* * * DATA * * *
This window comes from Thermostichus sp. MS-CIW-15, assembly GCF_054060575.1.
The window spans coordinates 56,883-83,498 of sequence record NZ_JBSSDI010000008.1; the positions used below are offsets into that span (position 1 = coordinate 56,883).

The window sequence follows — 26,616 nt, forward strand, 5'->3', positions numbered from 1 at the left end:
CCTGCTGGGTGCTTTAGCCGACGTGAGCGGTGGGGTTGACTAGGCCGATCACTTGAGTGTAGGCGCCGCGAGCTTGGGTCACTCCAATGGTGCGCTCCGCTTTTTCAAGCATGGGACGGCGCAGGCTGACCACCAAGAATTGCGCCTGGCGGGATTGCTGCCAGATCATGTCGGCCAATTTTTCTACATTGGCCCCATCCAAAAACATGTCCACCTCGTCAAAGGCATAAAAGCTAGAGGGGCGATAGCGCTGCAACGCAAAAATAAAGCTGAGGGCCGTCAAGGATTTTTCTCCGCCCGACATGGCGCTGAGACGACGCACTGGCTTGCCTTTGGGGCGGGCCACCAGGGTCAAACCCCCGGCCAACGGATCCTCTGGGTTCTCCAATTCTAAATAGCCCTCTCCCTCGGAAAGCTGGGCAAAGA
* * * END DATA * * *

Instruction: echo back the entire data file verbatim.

This window comes from Thermostichus sp. MS-CIW-15, assembly GCF_054060575.1.
The window spans coordinates 56,883-83,498 of sequence record NZ_JBSSDI010000008.1; the positions used below are offsets into that span (position 1 = coordinate 56,883).

The window sequence follows — 26,616 nt, forward strand, 5'->3', positions numbered from 1 at the left end:
CCTGCTGGGTGCTTTAGCCGACGTGAGCGGTGGGGTTGACTAGGCCGATCACTTGAGTGTAGGCGCCGCGAGCTTGGGTCACTCCAATGGTGCGCTCCGCTTTTTCAAGCATGGGACGGCGCAGGCTGACCACCAAGAATTGCGCCTGGCGGGATTGCTGCCAGATCATGTCGGCCAATTTTTCTACATTGGCCCCATCCAAAAACATGTCCACCTCGTCAAAGGCATAAAAGCTAGAGGGGCGATAGCGCTGCAACGCAAAAATAAAGCTGAGGGCCGTCAAGGATTTTTCTCCGCCCGACATGGCGCTGAGACGACGCACTGGCTTGCCTTTGGGGCGGGCCACCAGGGTCAAACCCCCGGCCAACGGATCCTCTGGGTTCTCCAATTCTAAATAGCCCTCTCCCTCGGAAAGCTGGGCAAAGA